As the worst of the pandemic is hopefully behind us and the economy opens up, policymakers must think carefully about ways to improve workforce development programs that serve the many people who will be looking for a job. Currently, nearly 10 million people, disproportionately people of color, are unemployed and looking for work. And many more people who have delayed finding a job until it is safe to work outside of the home, or until their children are back in school or day care, will soon start job hunting. As Congress moves to reauthorize the Workforce Innovation and Opportunity Act of 2014 (WIOA) and considers key components of President Biden’s American Jobs Plan, its members should consider increasing funding for the employment counseling provided by American Job Centers. Why? Because it works.
More than 2,400 American Job Centers are at the heart of the government’s system to help match job seekers with available jobs. These centers are located in every state and serve millions of job seekers and employers every year. At no cost to the job seeker, they provide “one-stop shopping” for planning a career and finding a job. Anyone can go into a center and independently use computers and software to develop resumes, apply for jobs, and access detailed information about careers and job vacancies. The centers also offer workshops on topics related to finding a job and funding for education and training programs.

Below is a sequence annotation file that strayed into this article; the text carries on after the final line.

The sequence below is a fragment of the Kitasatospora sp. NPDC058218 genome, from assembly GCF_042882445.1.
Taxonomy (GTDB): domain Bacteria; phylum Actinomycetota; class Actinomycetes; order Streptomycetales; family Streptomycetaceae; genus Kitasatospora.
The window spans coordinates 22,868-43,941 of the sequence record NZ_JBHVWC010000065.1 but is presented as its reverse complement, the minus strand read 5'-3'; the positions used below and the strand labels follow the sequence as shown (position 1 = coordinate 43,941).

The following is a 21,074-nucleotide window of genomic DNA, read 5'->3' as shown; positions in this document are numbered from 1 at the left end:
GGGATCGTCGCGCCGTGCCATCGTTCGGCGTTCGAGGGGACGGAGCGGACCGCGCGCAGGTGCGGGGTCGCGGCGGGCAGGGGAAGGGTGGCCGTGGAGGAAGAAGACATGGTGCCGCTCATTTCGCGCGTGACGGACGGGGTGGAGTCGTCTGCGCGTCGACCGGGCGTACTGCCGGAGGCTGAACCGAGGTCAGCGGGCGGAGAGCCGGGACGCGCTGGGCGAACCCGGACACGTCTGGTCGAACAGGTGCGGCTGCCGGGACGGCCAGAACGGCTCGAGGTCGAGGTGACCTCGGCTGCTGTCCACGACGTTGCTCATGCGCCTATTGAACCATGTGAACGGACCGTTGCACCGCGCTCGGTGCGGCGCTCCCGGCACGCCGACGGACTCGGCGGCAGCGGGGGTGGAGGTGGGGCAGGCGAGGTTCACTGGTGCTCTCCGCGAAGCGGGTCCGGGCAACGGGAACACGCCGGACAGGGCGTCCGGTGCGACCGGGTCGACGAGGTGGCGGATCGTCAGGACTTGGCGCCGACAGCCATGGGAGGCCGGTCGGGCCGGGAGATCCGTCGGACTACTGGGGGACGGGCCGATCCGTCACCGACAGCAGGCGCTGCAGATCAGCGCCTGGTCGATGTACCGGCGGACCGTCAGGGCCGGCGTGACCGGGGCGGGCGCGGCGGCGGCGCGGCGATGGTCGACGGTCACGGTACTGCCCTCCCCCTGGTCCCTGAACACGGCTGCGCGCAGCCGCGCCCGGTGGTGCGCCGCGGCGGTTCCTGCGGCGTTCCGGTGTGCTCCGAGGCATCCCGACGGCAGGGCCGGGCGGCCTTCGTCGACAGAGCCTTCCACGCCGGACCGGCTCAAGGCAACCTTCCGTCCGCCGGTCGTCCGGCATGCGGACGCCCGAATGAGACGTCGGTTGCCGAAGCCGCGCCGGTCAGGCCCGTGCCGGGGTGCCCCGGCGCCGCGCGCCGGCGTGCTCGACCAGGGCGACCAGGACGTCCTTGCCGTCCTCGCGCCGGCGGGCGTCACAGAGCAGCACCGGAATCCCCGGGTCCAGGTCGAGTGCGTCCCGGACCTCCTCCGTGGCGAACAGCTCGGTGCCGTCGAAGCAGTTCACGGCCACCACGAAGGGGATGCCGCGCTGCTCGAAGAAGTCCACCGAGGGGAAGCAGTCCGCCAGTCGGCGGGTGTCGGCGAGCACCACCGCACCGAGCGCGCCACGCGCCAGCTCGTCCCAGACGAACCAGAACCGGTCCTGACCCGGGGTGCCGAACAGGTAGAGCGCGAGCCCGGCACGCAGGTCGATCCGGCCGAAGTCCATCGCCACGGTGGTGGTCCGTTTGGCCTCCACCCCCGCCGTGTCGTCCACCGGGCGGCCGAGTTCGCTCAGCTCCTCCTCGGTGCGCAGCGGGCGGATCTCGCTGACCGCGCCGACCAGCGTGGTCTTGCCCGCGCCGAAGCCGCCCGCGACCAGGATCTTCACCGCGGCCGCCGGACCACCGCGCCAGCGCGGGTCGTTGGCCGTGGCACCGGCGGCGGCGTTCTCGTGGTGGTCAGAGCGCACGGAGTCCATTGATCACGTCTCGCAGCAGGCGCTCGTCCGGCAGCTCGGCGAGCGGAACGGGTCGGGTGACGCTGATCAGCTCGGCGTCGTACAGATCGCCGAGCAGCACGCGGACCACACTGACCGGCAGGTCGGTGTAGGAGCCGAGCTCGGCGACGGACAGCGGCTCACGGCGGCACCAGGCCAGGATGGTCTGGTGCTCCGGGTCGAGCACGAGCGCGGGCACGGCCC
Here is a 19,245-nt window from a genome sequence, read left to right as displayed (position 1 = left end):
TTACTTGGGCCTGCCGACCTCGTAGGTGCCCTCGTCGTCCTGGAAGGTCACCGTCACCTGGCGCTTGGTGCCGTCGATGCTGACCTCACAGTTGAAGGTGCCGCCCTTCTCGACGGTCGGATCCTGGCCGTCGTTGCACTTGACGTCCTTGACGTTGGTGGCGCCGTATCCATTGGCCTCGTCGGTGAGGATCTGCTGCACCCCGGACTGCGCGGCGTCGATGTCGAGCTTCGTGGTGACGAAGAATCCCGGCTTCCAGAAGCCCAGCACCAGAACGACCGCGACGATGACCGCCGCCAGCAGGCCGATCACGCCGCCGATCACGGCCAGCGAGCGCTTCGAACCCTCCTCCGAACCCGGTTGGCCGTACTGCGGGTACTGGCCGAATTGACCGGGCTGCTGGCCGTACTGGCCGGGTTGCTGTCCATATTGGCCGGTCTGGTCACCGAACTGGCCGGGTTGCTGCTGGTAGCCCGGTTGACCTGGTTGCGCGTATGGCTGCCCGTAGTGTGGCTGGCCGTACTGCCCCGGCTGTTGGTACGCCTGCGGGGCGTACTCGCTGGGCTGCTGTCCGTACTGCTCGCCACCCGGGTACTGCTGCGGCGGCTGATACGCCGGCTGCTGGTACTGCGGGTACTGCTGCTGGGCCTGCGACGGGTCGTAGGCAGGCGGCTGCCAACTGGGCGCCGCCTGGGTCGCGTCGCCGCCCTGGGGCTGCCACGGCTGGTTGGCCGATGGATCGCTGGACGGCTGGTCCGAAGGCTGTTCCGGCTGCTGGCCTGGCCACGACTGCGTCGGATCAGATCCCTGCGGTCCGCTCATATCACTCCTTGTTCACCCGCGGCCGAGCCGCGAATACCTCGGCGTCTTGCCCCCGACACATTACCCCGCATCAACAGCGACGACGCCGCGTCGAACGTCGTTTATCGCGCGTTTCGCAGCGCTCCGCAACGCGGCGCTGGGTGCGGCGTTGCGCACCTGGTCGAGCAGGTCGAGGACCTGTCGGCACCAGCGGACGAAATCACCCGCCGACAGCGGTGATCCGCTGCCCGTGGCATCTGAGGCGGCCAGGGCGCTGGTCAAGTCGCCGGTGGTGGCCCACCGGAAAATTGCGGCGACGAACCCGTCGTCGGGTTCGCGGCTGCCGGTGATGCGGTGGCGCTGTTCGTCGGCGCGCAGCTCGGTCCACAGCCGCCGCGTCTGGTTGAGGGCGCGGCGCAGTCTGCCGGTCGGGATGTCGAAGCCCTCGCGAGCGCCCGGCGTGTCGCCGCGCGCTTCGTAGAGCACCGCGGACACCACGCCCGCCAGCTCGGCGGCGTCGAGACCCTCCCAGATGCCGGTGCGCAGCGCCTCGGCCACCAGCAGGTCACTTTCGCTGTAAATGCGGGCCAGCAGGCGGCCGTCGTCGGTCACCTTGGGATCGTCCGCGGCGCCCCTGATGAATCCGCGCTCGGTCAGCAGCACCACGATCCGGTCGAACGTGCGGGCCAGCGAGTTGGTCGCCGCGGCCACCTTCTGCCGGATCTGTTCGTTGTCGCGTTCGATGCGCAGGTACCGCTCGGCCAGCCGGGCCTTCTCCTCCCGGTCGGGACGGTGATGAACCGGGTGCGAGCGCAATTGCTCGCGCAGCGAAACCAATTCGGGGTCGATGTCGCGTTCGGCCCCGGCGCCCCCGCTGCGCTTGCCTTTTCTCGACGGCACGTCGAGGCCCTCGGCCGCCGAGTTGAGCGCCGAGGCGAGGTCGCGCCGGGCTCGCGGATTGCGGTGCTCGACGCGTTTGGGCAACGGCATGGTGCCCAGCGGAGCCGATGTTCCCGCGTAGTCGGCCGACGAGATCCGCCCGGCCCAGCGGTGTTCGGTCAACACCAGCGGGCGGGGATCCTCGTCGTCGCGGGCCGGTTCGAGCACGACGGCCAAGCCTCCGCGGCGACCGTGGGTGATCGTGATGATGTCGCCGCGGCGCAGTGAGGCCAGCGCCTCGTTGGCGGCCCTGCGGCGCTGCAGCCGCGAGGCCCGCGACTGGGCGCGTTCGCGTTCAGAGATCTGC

Job seekers who have trouble finding a job on their own can meet with an employment counselor at a center. During multiple one-on-one meetings, counselors can assess job seekers’ interests and skills and identify potential jobs that match those interests and skills, develop a plan for job seekers’ careers, review resumes, provide job interviewing tips, conduct mock interviews, and provide connections to additional support services such as transportation and child care. If a job requires additional education or training, the counselors can help job seekers access funding and choose the right program.
A study I led at Mathematica, funded by the U.S. Department of Labor, found that employment counseling was effective and its benefits far outweighed its costs. People who met with an employment counselor at a center went on to earn $3,000 to $7,000 more (depending on the data used in the analysis) over the next 30 months than those who didn’t. Yet, counseling costs the government only about $150 per participant. Our study used a randomized controlled trial—the same rigorous approach used to test the effectiveness of new drugs and vaccines. It occurred at 28 randomly selected local areas, so the findings can be applied to employment counselors in American Job Centers across the country.
As Congress plans to reauthorize WIOA and considers the American Jobs Plan, policymakers should build in additional funding for employment counseling. Currently, there is considerable interest in innovative workforce development approaches such as career pathways, apprenticeships, and sector-based training programs. These are all promising approaches that have been found effective in some circumstances for some populations. But in addition to funding these new approaches, policymakers should expand funding for the basic services American Job Centers already provide. The evidence is clear—the help that American Job Center employment counselors currently provide day in and day out works.